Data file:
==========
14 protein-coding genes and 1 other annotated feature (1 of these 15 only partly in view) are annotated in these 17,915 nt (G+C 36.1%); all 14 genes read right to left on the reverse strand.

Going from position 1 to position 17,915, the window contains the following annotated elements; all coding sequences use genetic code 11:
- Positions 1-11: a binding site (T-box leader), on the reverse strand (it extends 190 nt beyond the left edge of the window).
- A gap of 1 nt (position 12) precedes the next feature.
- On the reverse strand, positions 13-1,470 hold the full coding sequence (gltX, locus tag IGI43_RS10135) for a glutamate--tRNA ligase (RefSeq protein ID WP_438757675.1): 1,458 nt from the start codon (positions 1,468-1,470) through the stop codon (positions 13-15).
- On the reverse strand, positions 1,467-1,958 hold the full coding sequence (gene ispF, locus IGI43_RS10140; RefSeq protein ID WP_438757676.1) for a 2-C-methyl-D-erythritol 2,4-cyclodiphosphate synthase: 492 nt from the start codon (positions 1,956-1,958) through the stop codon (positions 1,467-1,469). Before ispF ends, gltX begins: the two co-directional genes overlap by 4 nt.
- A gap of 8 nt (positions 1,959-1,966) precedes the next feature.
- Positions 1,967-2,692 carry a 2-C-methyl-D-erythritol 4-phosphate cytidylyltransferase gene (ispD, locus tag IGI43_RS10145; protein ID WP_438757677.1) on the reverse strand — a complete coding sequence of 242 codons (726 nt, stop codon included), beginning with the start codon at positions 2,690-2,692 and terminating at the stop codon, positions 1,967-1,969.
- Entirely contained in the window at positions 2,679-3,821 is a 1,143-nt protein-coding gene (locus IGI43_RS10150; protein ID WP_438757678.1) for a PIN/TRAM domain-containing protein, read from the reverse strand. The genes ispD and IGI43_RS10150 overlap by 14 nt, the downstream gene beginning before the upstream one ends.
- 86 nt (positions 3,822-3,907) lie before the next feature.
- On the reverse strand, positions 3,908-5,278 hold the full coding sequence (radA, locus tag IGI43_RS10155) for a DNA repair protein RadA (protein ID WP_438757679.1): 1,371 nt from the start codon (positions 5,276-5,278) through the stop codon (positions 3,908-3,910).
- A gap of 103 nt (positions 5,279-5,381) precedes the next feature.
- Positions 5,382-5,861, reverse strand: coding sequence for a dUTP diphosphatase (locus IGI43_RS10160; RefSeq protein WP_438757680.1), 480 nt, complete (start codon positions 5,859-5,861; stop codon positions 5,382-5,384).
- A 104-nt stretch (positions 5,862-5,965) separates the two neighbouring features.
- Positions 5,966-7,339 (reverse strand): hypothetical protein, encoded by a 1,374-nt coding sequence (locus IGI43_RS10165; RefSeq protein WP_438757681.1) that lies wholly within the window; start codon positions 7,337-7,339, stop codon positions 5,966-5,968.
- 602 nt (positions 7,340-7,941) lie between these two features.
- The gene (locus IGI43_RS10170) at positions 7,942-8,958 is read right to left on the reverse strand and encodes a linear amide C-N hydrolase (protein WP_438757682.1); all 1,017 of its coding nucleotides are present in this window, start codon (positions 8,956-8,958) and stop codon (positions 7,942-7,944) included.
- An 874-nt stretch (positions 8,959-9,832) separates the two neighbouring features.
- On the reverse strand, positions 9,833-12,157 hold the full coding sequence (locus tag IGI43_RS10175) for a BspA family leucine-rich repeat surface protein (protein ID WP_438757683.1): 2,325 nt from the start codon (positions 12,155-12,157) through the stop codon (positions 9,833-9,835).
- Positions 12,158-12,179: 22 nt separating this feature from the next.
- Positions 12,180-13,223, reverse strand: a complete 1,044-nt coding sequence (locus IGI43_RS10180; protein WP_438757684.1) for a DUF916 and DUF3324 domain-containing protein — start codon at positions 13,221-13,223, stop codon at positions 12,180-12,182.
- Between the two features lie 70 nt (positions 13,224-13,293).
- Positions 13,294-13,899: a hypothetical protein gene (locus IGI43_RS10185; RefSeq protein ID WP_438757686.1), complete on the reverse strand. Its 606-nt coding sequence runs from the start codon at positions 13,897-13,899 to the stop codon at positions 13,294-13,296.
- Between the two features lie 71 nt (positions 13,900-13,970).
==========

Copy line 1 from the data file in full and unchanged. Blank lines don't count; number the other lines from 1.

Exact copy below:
14 protein-coding genes and 1 other annotated feature (1 of these 15 only partly in view) are annotated in these 17,915 nt (G+C 36.1%); all 14 genes read right to left on the reverse strand.